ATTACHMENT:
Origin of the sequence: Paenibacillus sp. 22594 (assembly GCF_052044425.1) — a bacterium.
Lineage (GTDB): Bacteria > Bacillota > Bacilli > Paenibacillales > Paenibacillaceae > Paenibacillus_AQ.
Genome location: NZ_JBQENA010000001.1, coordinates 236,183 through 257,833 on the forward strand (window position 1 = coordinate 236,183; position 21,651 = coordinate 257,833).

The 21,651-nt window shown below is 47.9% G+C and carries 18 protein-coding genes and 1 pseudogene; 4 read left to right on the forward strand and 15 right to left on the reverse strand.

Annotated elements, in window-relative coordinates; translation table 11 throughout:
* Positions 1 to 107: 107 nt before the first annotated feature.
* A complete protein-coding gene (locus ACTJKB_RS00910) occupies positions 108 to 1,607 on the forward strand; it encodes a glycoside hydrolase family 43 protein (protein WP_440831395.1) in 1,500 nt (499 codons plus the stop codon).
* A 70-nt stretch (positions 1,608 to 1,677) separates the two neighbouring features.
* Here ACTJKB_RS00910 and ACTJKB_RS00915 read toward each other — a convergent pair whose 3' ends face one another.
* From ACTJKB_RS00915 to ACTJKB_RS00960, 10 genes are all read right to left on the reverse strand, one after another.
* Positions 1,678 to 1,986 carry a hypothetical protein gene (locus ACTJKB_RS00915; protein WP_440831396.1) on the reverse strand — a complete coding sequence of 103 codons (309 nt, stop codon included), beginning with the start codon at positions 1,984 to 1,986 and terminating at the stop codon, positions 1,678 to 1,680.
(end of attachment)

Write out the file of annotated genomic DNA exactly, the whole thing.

Origin of the sequence: Paenibacillus sp. 22594 (assembly GCF_052044425.1) — a bacterium.
Lineage (GTDB): Bacteria > Bacillota > Bacilli > Paenibacillales > Paenibacillaceae > Paenibacillus_AQ.
Genome location: NZ_JBQENA010000001.1, coordinates 236,183 through 257,833 on the forward strand (window position 1 = coordinate 236,183; position 21,651 = coordinate 257,833).

The 21,651-nt window shown below is 47.9% G+C and carries 18 protein-coding genes and 1 pseudogene; 4 read left to right on the forward strand and 15 right to left on the reverse strand.

Annotated elements, in window-relative coordinates; translation table 11 throughout:
* Positions 1 to 107: 107 nt before the first annotated feature.
* A complete protein-coding gene (locus ACTJKB_RS00910) occupies positions 108 to 1,607 on the forward strand; it encodes a glycoside hydrolase family 43 protein (protein WP_440831395.1) in 1,500 nt (499 codons plus the stop codon).
* A 70-nt stretch (positions 1,608 to 1,677) separates the two neighbouring features.
* Here ACTJKB_RS00910 and ACTJKB_RS00915 read toward each other — a convergent pair whose 3' ends face one another.
* From ACTJKB_RS00915 to ACTJKB_RS00960, 10 genes are all read right to left on the reverse strand, one after another.
* Positions 1,678 to 1,986 carry a hypothetical protein gene (locus ACTJKB_RS00915; protein WP_440831396.1) on the reverse strand — a complete coding sequence of 103 codons (309 nt, stop codon included), beginning with the start codon at positions 1,984 to 1,986 and terminating at the stop codon, positions 1,678 to 1,680.